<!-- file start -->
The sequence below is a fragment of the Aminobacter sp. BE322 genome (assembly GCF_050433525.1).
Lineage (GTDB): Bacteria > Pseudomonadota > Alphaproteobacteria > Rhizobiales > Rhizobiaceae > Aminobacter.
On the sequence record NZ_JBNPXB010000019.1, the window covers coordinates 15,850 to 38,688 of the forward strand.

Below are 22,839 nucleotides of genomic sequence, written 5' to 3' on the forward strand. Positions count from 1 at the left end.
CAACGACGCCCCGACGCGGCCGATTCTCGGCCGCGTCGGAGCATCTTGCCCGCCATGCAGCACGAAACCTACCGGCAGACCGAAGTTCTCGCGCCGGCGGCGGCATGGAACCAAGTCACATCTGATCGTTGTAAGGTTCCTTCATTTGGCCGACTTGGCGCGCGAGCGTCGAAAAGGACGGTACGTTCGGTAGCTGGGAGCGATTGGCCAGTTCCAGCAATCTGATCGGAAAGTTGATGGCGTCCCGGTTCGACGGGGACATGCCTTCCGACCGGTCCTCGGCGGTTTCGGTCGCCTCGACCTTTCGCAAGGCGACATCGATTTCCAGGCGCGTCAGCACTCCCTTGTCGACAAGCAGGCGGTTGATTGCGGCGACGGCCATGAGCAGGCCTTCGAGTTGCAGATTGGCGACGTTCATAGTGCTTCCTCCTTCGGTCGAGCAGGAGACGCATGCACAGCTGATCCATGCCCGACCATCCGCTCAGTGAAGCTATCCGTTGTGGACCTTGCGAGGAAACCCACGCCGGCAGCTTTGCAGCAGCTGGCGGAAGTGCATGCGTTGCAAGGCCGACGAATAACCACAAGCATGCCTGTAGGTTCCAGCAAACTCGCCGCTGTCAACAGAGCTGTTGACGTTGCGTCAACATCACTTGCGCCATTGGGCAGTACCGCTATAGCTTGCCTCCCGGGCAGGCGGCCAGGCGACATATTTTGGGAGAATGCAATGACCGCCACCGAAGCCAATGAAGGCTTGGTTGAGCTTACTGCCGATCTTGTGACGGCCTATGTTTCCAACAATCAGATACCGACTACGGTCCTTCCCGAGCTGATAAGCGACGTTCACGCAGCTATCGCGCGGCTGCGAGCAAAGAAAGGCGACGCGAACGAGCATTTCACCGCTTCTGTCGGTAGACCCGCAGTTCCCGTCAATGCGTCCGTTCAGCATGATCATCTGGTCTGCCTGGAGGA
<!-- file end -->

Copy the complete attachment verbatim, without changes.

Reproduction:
The sequence below is a fragment of the Aminobacter sp. BE322 genome (assembly GCF_050433525.1).
Lineage (GTDB): Bacteria > Pseudomonadota > Alphaproteobacteria > Rhizobiales > Rhizobiaceae > Aminobacter.
On the sequence record NZ_JBNPXB010000019.1, the window covers coordinates 15,850 to 38,688 of the forward strand.

Below are 22,839 nucleotides of genomic sequence, written 5' to 3' on the forward strand. Positions count from 1 at the left end.
CAACGACGCCCCGACGCGGCCGATTCTCGGCCGCGTCGGAGCATCTTGCCCGCCATGCAGCACGAAACCTACCGGCAGACCGAAGTTCTCGCGCCGGCGGCGGCATGGAACCAAGTCACATCTGATCGTTGTAAGGTTCCTTCATTTGGCCGACTTGGCGCGCGAGCGTCGAAAAGGACGGTACGTTCGGTAGCTGGGAGCGATTGGCCAGTTCCAGCAATCTGATCGGAAAGTTGATGGCGTCCCGGTTCGACGGGGACATGCCTTCCGACCGGTCCTCGGCGGTTTCGGTCGCCTCGACCTTTCGCAAGGCGACATCGATTTCCAGGCGCGTCAGCACTCCCTTGTCGACAAGCAGGCGGTTGATTGCGGCGACGGCCATGAGCAGGCCTTCGAGTTGCAGATTGGCGACGTTCATAGTGCTTCCTCCTTCGGTCGAGCAGGAGACGCATGCACAGCTGATCCATGCCCGACCATCCGCTCAGTGAAGCTATCCGTTGTGGACCTTGCGAGGAAACCCACGCCGGCAGCTTTGCAGCAGCTGGCGGAAGTGCATGCGTTGCAAGGCCGACGAATAACCACAAGCATGCCTGTAGGTTCCAGCAAACTCGCCGCTGTCAACAGAGCTGTTGACGTTGCGTCAACATCACTTGCGCCATTGGGCAGTACCGCTATAGCTTGCCTCCCGGGCAGGCGGCCAGGCGACATATTTTGGGAGAATGCAATGACCGCCACCGAAGCCAATGAAGGCTTGGTTGAGCTTACTGCCGATCTTGTGACGGCCTATGTTTCCAACAATCAGATACCGACTACGGTCCTTCCCGAGCTGATAAGCGACGTTCACGCAGCTATCGCGCGGCTGCGAGCAAAGAAAGGCGACGCGAACGAGCATTTCACCGCTTCTGTCGGTAGACCCGCAGTTCCCGTCAATGCGTCCGTTCAGCATGATCATCTGGTCTGCCTGGAGGA